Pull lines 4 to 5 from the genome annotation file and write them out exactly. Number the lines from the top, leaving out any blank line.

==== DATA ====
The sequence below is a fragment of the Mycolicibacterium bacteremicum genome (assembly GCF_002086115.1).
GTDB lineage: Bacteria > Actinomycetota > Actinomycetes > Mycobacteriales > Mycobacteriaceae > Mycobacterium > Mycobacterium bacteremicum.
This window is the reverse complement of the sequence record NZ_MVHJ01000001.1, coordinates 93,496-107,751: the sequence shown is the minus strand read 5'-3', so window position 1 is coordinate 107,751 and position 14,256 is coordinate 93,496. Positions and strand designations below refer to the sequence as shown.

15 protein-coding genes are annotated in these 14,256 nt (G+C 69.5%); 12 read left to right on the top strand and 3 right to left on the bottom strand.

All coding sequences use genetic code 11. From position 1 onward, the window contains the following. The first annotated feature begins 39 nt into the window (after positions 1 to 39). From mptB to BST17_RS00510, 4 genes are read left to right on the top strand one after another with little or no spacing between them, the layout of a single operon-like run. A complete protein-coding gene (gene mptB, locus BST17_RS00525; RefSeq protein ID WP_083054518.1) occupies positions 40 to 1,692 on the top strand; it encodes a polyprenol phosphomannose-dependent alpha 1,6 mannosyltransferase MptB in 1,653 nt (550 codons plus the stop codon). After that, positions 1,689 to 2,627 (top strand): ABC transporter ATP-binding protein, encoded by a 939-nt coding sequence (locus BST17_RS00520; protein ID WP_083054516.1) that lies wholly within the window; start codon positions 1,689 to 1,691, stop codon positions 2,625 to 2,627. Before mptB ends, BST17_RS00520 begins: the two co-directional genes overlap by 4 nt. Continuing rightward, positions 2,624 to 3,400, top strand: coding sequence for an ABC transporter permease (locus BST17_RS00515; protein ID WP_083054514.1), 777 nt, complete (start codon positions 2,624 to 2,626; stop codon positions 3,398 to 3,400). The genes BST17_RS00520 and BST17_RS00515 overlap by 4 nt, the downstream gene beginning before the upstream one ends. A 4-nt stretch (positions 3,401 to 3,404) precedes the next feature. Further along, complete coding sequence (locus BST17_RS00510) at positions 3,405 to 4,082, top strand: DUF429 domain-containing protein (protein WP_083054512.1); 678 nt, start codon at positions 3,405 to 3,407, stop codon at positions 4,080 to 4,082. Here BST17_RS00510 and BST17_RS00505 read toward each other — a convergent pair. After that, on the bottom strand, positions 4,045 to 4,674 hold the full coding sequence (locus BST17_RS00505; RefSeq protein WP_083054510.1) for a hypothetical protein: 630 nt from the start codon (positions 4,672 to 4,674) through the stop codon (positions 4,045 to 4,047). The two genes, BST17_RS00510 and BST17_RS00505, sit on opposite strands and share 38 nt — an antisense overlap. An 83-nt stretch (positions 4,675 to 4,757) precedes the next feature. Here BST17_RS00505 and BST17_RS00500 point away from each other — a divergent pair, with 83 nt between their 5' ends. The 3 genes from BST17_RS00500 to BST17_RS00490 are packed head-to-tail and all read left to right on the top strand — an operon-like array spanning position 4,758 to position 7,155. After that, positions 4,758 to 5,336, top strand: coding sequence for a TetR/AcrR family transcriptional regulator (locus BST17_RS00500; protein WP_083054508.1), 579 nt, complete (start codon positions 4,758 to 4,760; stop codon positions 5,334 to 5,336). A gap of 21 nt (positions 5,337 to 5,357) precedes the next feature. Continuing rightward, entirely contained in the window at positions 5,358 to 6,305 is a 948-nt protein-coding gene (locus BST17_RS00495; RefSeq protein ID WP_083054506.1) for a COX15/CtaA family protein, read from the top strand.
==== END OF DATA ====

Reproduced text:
15 protein-coding genes are annotated in these 14,256 nt (G+C 69.5%); 12 read left to right on the top strand and 3 right to left on the bottom strand.

All coding sequences use genetic code 11. From position 1 onward, the window contains the following. The first annotated feature begins 39 nt into the window (after positions 1 to 39). From mptB to BST17_RS00510, 4 genes are read left to right on the top strand one after another with little or no spacing between them, the layout of a single operon-like run. A complete protein-coding gene (gene mptB, locus BST17_RS00525; RefSeq protein ID WP_083054518.1) occupies positions 40 to 1,692 on the top strand; it encodes a polyprenol phosphomannose-dependent alpha 1,6 mannosyltransferase MptB in 1,653 nt (550 codons plus the stop codon). After that, positions 1,689 to 2,627 (top strand): ABC transporter ATP-binding protein, encoded by a 939-nt coding sequence (locus BST17_RS00520; protein ID WP_083054516.1) that lies wholly within the window; start codon positions 1,689 to 1,691, stop codon positions 2,625 to 2,627. Before mptB ends, BST17_RS00520 begins: the two co-directional genes overlap by 4 nt. Continuing rightward, positions 2,624 to 3,400, top strand: coding sequence for an ABC transporter permease (locus BST17_RS00515; protein ID WP_083054514.1), 777 nt, complete (start codon positions 2,624 to 2,626; stop codon positions 3,398 to 3,400). The genes BST17_RS00520 and BST17_RS00515 overlap by 4 nt, the downstream gene beginning before the upstream one ends. A 4-nt stretch (positions 3,401 to 3,404) precedes the next feature. Further along, complete coding sequence (locus BST17_RS00510) at positions 3,405 to 4,082, top strand: DUF429 domain-containing protein (protein WP_083054512.1); 678 nt, start codon at positions 3,405 to 3,407, stop codon at positions 4,080 to 4,082. Here BST17_RS00510 and BST17_RS00505 read toward each other — a convergent pair. After that, on the bottom strand, positions 4,045 to 4,674 hold the full coding sequence (locus BST17_RS00505; RefSeq protein WP_083054510.1) for a hypothetical protein: 630 nt from the start codon (positions 4,672 to 4,674) through the stop codon (positions 4,045 to 4,047). The two genes, BST17_RS00510 and BST17_RS00505, sit on opposite strands and share 38 nt — an antisense overlap. An 83-nt stretch (positions 4,675 to 4,757) precedes the next feature. Here BST17_RS00505 and BST17_RS00500 point away from each other — a divergent pair, with 83 nt between their 5' ends. The 3 genes from BST17_RS00500 to BST17_RS00490 are packed head-to-tail and all read left to right on the top strand — an operon-like array spanning position 4,758 to position 7,155. After that, positions 4,758 to 5,336, top strand: coding sequence for a TetR/AcrR family transcriptional regulator (locus BST17_RS00500; protein WP_083054508.1), 579 nt, complete (start codon positions 4,758 to 4,760; stop codon positions 5,334 to 5,336). A gap of 21 nt (positions 5,337 to 5,357) precedes the next feature. Continuing rightward, entirely contained in the window at positions 5,358 to 6,305 is a 948-nt protein-coding gene (locus BST17_RS00495; RefSeq protein ID WP_083054506.1) for a COX15/CtaA family protein, read from the top strand.